Observation Point. The Park Service recommends 6 hours to hike Observation Point and 4 hours to do Angels Landing. Keep in mind that on Angels Landing you’ll spend a lot of time waiting for others on the chains, whereas on Observation Point you can go significantly faster if you’re in great shape.
So which is it? Observation Point or Angels Landing?
Clearly my choice is Observation Point. It’s simply more relaxed and enjoyable. Angels Landing is more of destination hike for thrill seekers. Everyone seems to be in a mad rush to get to the top, to be able to say that they did it. Observation Point is more of an excursion for those who like to take their time and enjoy the outdoors.
Here’s the 3 Main Reasons I like it Better Than Angels Landing:
- It’s less crowded.
- There’s a better view from the top.
- The overall terrain and scenery along the way is more diverse.
5 Ways to Have a Great Day Out There!
Here’s how to make the most of your time hiking Observation Point.
1) Start Early
Arrive a day before the hike and find out when the first bus leaves the visitor center. It should be at six or seven in the morning. Then arrive at least half an hour before the first scheduled departure.
There will often be a line that forms for the first bus. But remember, it’s better to wait in line here than for it to be crowded on the trail! It’s difficult to properly enjoy the view from the summit when there’s literally a line of people waiting their turn for pictures.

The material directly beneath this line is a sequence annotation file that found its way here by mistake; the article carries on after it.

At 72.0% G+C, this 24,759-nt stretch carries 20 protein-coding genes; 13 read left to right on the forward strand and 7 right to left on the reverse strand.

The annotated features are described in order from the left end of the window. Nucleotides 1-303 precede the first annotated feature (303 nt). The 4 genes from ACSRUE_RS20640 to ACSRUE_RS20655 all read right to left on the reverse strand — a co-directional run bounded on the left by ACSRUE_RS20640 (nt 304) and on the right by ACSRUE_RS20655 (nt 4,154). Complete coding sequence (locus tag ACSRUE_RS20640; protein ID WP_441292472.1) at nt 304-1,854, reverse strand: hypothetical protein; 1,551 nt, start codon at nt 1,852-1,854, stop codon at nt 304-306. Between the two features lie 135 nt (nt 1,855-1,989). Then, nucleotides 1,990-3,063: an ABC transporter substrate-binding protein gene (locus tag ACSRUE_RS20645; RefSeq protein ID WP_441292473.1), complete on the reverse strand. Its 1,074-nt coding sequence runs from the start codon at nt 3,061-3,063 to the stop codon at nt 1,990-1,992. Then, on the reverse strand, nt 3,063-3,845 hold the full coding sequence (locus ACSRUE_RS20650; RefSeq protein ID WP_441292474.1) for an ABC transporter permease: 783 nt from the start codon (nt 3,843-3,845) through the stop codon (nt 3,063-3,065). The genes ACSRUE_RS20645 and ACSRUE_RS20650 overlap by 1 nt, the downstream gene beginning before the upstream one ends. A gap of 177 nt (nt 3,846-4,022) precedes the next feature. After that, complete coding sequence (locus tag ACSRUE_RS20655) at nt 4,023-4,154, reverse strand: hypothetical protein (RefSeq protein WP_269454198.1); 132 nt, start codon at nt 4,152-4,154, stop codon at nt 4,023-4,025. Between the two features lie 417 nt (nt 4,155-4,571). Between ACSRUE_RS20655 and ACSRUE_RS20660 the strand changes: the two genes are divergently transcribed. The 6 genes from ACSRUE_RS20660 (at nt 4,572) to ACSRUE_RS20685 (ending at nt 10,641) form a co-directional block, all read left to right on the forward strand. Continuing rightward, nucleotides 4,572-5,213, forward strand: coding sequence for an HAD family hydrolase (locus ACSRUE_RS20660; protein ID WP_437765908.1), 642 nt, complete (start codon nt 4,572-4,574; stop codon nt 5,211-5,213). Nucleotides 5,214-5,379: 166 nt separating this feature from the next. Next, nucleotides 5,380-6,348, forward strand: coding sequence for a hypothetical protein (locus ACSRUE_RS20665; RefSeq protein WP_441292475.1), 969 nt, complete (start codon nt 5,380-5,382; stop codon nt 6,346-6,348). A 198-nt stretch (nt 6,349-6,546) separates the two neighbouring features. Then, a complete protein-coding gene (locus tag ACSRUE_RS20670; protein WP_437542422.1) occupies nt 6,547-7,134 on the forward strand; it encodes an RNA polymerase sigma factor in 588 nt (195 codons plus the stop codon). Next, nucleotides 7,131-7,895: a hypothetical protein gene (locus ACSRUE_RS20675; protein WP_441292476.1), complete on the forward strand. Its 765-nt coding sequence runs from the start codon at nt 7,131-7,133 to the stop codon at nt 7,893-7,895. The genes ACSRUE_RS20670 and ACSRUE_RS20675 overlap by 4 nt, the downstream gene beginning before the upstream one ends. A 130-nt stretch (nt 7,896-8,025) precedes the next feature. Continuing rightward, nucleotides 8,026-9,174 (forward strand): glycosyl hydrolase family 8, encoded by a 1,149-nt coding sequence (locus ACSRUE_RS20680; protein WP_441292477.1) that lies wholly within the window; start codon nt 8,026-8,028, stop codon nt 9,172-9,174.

2) Start Late
Time your hike so you’ll return to the shuttle stop 30 minutes after sunset. The crowds tend to dissipate in the late afternoon since most people are afraid of begin caught out in the dark. This option is only for more experienced hikers.
Check the shuttle schedule before you go to ensure that you won’t miss the last bus. Pack a headlamp and an extra layer. If you can’t figure out how to time this properly, than this option probably isn’t for you anyway.
3) Don’t be afraid to seek solitude.
Even if you time everything just right, you’re still likely to have some company at Observation Point’s main overlook. Don’t be afraid to go a short way off the designated trail and find your own view up there.
4) Use trekking poles.
The return descent on the trail is especially hard on the knees. You’re basically hiking on a concrete sidewalk, downhill for 2,000 feet. Ouch. Take it easy and have Ibuprofen ready.
5) Consider hiking Observation Point in the winter.
Unfortunately Zion doesn’t have a very long off-season anymore, but going in December, January, and February is the best way to beat the crowds. Early December should be particularly quiet.
You’re more likely to encounter snow and ice in winter, especially with the higher elevations found at Observation Point. Inquire about local weather – you may luck out when Zion experiences a dry winter.